This is the fabled "Burcham Farm," situated on a hill that has a wonderful, expansive view of the
Maurice River. Its' lush green fields are actually lower than the water level of the river, and are
protected from flooding by dikes. Pat Witt's childhood friends, Janice and Jeanette Burcham, were twins,
and until their recent deaths, they ran a very active and productive working farm here, raising sheep and pigs, baling hay, and selling eggs from their many chickens, ducks, and geese. The farm is over 130 years old.
For his demo, we decided to play it safe, and gather on the porch. We soon found out why Patrick is
such a popular instructor at PAFA. Patrick is encyclopedic in his knowledge of Art History, and techniques
and their origins. And he is one very funny Dude!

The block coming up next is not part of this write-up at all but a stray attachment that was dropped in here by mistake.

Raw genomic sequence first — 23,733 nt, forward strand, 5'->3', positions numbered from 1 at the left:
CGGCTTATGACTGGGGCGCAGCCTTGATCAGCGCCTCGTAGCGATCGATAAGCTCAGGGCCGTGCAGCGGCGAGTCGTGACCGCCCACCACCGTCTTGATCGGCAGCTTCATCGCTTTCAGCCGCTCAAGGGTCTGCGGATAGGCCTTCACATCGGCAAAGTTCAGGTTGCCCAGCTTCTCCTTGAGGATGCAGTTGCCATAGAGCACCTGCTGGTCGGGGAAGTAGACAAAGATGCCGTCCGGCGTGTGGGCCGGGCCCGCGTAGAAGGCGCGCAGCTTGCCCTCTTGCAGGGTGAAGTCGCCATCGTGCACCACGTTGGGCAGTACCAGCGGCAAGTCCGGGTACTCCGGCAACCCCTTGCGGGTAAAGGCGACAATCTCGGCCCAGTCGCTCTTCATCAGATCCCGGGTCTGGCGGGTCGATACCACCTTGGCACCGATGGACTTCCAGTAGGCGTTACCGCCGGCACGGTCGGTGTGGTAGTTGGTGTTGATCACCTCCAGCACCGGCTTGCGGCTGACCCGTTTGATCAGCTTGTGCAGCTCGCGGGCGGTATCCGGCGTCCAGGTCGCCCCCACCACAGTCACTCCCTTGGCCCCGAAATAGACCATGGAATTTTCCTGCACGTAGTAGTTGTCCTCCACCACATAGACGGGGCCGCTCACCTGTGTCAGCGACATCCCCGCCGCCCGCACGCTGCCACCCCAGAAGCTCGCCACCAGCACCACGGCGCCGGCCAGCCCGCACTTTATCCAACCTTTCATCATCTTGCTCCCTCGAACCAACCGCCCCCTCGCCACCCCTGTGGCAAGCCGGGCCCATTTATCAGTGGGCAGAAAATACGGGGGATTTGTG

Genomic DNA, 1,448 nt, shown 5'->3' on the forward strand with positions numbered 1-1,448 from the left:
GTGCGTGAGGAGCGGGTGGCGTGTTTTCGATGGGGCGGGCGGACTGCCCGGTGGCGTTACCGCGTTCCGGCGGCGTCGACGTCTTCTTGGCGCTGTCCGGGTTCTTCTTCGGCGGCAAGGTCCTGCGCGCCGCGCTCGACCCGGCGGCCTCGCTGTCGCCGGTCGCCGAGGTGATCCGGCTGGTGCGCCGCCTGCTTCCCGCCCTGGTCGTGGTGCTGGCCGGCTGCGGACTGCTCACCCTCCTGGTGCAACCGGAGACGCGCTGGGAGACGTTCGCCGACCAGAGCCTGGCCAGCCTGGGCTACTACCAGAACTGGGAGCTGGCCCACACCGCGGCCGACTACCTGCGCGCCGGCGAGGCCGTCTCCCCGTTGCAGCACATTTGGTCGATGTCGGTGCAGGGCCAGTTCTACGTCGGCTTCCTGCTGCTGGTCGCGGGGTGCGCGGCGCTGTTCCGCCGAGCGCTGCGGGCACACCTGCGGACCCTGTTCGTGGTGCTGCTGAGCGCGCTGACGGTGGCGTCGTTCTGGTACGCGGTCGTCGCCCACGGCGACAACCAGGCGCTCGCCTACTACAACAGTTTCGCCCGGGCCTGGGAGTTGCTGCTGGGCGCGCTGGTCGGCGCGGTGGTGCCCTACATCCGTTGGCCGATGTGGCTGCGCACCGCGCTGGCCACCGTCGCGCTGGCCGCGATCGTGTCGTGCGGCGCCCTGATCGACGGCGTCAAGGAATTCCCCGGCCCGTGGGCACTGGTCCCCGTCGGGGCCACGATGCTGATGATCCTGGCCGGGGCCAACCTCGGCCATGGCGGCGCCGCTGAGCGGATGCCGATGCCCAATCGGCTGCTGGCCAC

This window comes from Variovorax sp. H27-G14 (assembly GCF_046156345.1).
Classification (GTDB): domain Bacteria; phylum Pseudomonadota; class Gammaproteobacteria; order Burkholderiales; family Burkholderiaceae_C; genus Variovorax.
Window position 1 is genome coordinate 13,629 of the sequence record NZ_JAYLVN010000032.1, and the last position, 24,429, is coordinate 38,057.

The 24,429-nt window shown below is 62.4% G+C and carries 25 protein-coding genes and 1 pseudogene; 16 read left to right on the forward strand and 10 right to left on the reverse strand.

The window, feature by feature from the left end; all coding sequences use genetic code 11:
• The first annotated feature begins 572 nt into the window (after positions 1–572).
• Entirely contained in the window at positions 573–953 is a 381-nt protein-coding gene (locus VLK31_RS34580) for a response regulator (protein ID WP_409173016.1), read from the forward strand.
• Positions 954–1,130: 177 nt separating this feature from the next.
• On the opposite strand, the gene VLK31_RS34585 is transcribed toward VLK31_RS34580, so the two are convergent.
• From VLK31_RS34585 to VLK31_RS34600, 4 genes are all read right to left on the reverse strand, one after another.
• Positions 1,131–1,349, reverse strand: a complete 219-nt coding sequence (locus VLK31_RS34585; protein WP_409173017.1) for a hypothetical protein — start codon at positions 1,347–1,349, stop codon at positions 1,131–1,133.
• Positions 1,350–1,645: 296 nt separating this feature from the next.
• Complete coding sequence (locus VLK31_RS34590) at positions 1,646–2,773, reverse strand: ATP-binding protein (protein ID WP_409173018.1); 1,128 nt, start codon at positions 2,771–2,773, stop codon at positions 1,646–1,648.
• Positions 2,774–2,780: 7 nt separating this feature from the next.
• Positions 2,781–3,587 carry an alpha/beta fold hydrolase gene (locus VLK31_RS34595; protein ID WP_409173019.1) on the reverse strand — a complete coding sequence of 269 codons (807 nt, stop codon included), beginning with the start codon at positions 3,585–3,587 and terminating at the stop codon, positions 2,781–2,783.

He introduced us to classical methods of "Representational" painting, explaining in great detail the use of painting methods with wonderful Italian names." Imprimatura, Velutra, Chiaroscuro", and the always popular "Bozzeti," which is the plural of "Bozzeto," as we all now know.
and one part Mineral Spirits.
On his previously prepared colored "ground," he sketched the shapes in the landscape, painted the
"Darks," then with a rag went back into the wet paint, for the "rubbing out", of the "Lights."
This left a transparent and glowing image, much like a water color. Quite beautiful in itself.
But in this demo, that was merely the "Under-painting." Following the rule of "Fat over Lean," he then started
to apply very considered passages of opaque paint, laying each stroke onto the surface with a "loaded" brush.
Because it was time for a lunch break, ("Pizzeria" being another fond Italian word) Patrick decided to end his demo with this unfinished painting.
the concepts introduced to them by Patrick Connor, a very talented painter and instructor.
I had to leave around 5 P.M., so I missed the late afternoon-early evening landscape session,
taught by another wonderful artist and instructor, Ruth Formica. Everyone loves painting at the